The humble honey bee is responsible for up to 80 per cent of plant pollination worldwide. But population numbers are in steep decline because of habitat loss, pesticides and pollution – threatening our food security. One startup has identified a potential solution – the common hoverfly.
UK-based designer Tashia Tucker has created an AI-based technology called Olombria, which encourages hoverflies to increase their pollination levels to match that of bees.
Although flies perform approximately 30 per cent of the world’s pollination, they aren’t as efficient as bees, often getting distracted and “wandering off” before they can carry pollen between plants.
Olombria is a solution – an AI pollination system that encourages hoverflies to pollinate targeted sites when the plants are in bloom. The system consists of sensors, cameras and chemical signalling devices placed within specified areas of an orchard or field.
It starts by collecting data on the level and diversity of pollinators in a grower’s field as well as pollination effectiveness. This information, combined with other environmental data – time, location and temperature – allows the system to paint an overall picture of pollinator health, then take action. “We first provide that baseline data,” Tucker explains, “so we have an understanding of where there are deficiencies and areas that need to be improved, then we distribute our natural chemical signalling from the device.”
Depending on what areas of an orchard need pollinating, Olombria’s AI cloud system triggers chosen devices to release organic chemicals that encourage hoverflies to move towards those specific areas. “The chemicals do not alter what the flies would naturally do, but targets their location and increases the amount of pollen that they’re picking up and transferring,” Tucker explains.
Like planting a mint bush to discourage ants, or basil to deter worms, the chemicals use a combination of plant volatiles and natural signals that insects respond to. The hoverflies work in synergy with the bees and, through Tucker’s research, she’s found that the hoverflies even encourage bees to become more efficient pollinators. “There’s a bit of competition; it focuses the bees’ pollination as there’s another insect in the area,” says Tucker.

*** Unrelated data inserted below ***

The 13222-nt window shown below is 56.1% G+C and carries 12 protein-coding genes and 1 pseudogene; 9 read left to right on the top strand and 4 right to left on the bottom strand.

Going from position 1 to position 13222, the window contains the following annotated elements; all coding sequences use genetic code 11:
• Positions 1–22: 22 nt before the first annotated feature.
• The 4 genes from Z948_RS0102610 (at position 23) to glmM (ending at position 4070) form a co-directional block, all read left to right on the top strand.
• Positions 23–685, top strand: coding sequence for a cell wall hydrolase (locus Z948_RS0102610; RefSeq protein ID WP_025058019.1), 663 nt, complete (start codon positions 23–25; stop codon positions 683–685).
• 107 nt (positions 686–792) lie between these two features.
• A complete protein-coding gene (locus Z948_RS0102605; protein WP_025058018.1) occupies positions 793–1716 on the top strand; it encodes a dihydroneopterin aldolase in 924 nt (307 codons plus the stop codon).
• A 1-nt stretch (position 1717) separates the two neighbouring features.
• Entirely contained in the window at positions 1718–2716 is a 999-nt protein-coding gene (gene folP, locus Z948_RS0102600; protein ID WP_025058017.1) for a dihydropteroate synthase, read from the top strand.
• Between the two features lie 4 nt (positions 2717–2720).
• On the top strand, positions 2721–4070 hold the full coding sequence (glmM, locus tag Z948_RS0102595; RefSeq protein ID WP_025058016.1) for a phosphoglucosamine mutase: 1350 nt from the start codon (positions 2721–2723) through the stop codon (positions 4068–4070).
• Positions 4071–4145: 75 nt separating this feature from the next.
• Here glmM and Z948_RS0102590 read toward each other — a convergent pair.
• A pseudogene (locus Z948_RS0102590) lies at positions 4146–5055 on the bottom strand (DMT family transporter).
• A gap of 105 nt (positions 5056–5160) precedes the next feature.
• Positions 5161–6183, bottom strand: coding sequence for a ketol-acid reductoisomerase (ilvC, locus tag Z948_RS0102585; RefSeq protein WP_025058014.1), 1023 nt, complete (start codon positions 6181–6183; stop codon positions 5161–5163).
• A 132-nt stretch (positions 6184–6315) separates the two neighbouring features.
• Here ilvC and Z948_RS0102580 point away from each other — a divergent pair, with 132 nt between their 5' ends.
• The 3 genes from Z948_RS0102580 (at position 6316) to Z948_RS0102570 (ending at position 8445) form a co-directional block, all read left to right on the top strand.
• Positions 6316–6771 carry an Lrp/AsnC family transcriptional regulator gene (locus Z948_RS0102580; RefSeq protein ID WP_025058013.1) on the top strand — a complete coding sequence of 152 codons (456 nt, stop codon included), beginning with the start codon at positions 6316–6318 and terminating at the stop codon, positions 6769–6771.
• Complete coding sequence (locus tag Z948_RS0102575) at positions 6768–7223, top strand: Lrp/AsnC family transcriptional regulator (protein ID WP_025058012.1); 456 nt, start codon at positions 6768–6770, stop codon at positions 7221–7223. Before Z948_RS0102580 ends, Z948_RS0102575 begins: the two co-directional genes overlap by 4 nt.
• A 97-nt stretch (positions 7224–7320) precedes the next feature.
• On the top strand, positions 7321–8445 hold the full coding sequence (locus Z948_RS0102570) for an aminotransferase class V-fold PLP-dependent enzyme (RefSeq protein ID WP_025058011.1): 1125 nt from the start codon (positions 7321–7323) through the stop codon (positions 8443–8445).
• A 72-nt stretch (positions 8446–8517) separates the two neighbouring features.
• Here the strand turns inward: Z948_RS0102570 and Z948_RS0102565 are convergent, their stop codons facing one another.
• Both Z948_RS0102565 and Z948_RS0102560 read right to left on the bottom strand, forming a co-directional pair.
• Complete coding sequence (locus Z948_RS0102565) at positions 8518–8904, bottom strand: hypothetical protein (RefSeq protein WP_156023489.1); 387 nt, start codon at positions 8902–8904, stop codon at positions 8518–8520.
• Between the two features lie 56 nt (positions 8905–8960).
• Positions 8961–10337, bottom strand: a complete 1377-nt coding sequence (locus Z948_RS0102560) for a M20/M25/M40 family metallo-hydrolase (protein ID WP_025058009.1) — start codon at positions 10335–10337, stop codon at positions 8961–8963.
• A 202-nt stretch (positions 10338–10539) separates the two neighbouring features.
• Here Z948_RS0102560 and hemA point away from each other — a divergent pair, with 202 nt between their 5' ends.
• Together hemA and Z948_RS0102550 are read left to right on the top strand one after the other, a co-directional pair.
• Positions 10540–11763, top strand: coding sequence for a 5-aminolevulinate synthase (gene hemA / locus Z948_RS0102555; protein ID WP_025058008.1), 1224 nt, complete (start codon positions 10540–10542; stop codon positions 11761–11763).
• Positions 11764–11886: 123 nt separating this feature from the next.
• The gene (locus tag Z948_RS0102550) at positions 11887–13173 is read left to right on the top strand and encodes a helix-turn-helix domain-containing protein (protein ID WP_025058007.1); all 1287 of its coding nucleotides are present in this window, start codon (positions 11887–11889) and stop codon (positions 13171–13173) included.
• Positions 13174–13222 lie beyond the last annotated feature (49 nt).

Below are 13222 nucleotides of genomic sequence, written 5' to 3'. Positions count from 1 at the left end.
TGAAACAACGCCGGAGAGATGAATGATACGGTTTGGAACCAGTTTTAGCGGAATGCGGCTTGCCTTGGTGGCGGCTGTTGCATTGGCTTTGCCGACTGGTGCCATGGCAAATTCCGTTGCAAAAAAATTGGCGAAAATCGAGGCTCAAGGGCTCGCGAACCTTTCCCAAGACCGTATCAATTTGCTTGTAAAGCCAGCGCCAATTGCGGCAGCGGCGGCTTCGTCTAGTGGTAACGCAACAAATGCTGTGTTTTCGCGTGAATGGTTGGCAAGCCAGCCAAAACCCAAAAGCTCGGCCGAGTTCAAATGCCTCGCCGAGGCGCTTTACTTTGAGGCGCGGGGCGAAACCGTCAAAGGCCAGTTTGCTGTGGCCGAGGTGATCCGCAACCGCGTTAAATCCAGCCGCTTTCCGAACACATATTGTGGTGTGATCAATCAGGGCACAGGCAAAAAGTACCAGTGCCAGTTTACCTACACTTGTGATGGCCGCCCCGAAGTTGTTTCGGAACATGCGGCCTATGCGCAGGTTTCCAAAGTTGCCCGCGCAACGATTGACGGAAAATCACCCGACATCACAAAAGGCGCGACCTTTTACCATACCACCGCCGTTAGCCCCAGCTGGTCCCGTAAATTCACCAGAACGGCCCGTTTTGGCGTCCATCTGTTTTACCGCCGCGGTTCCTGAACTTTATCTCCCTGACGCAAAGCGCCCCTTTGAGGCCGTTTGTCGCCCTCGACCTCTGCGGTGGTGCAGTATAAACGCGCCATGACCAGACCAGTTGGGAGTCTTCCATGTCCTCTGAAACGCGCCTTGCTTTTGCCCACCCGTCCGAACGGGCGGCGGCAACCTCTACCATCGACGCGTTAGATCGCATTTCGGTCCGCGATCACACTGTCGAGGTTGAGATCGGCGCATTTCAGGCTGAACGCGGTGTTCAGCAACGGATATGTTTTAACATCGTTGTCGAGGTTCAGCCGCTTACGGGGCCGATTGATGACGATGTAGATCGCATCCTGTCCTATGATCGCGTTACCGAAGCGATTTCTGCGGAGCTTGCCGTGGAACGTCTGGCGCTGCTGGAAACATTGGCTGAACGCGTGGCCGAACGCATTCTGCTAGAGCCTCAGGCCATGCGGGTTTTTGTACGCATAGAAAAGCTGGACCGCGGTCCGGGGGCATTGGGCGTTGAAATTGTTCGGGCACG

As a result of climate change, optimising pollination is increasingly important for growers, and predicting weather changes is an ongoing issue. “In the UK, blooms can come in far earlier than a farmer is expecting, or we have cold or wet weather when it should be warm, and the blooms are late,” says Tucker. “Matching up available bees when there are crazy things going on with the environment is tricky – it’s not always the easiest to just buy more bees to put out.”
In the almond industry, farmers pay a combined $1.5 billion just to rent or purchase bee-hives throughout the bloom season. “In the US, almost every single commercial beehive goes to almond farms for those 3-4 weeks,” says Tucker. “If something happens to your hive, all the other hives are being used, so farmers are at a pinch to figure out how they can pollinate their crops.”
In the UK, many crops are grown inside polytunnels, which honey bees don’t pollinate effectively. Farmers often use bumblebees, which is becoming increasingly untenable, as the species is near extinction. Unlike bumblebees and honey bees, hoverflies are tiny enough to efficiently pollinate small plants and flowers such as blueberry flowers within polytunnels, and are also efficient in rainy weather and at high altitudes.
As a designer, Tucker initially designed Olombria’s device to look like a fruit to reflect the ethos of the design. “When I started working with farmers, I needed to design the technology to be robust enough to stay out on the field and within various weather conditions,” says Tucker. Since then, Tucker has reconfigured the design and is exploring what colours work well with insects. “As we start to streamline the technology, it is becoming more refined,” Tucker explains. “As an AI system, it’s great, as it’s just getting smarter as the technology develops.”
A challenge for Tucker has been to get the balance between the technology that’s needed and what works well for the growers, insects and the environmental conditions. But by developing and refining a product that is accessible, low maintenance and yet high tech, Tucker aims to tackle the pollination crisis, orchard by orchard.
wired.co.uk, 29 June 2020
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